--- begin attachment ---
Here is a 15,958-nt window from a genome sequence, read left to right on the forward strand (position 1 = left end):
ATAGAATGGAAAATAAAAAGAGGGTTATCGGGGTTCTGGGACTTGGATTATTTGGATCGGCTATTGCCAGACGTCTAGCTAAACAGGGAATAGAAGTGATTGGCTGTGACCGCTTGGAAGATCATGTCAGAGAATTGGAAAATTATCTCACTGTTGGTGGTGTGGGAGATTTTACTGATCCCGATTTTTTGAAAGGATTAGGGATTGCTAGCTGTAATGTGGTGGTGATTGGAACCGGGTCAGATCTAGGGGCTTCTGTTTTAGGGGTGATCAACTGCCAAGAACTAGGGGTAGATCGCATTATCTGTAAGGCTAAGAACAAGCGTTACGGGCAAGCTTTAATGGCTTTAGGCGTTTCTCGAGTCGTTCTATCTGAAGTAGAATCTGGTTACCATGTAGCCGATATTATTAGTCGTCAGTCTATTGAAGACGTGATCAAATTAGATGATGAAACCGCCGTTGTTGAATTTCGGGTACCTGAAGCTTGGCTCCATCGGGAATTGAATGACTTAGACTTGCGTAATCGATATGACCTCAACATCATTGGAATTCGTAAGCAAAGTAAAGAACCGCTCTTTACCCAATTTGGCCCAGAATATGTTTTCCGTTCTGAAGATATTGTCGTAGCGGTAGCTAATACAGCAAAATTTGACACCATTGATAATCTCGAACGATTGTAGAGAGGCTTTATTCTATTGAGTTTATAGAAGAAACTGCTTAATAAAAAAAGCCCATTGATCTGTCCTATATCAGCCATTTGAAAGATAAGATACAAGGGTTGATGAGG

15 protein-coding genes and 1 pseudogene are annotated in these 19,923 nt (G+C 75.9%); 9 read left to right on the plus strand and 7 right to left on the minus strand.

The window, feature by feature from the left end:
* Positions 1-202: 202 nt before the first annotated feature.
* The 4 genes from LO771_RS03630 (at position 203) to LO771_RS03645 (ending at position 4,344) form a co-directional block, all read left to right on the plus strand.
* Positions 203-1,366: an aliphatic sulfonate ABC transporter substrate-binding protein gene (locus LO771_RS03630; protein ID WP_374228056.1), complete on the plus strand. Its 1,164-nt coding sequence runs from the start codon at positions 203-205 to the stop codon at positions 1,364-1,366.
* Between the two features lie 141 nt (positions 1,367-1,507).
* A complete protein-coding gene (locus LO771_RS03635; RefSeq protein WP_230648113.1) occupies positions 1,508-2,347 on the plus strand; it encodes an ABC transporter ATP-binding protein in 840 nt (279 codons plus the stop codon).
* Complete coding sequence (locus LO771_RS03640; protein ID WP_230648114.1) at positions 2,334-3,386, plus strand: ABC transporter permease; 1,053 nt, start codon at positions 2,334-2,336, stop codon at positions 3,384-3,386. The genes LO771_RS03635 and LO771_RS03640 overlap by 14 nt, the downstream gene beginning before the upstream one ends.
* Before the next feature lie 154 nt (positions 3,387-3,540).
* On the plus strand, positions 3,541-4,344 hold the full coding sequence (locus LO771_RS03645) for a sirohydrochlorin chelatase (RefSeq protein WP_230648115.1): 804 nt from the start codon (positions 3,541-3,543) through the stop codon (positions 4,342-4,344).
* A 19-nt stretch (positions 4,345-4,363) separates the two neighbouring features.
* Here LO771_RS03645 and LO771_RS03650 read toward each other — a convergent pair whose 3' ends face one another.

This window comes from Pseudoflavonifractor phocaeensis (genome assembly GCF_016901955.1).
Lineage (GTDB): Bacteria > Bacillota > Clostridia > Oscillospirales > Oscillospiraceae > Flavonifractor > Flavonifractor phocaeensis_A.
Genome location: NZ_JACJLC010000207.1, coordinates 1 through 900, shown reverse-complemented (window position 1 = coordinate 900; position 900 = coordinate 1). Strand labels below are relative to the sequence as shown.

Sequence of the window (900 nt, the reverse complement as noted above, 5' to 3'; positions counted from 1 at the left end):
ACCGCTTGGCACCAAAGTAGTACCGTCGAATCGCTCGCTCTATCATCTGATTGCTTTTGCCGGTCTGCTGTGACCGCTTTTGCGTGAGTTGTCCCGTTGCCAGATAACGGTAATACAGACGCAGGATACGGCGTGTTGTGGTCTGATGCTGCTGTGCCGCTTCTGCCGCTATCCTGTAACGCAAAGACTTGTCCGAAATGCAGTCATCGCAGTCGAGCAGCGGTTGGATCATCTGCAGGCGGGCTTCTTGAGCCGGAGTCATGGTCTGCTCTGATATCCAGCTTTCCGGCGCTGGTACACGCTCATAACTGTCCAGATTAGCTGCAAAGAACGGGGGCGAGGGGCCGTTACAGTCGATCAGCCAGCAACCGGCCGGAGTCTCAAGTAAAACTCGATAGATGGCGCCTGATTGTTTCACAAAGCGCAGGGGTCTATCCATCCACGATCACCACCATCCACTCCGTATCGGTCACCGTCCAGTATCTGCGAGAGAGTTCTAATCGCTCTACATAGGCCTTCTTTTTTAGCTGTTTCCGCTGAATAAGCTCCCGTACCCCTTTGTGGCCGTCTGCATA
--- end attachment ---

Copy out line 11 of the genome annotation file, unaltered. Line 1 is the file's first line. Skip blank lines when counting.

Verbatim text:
* Before the next feature lie 154 nt (positions 3,387-3,540).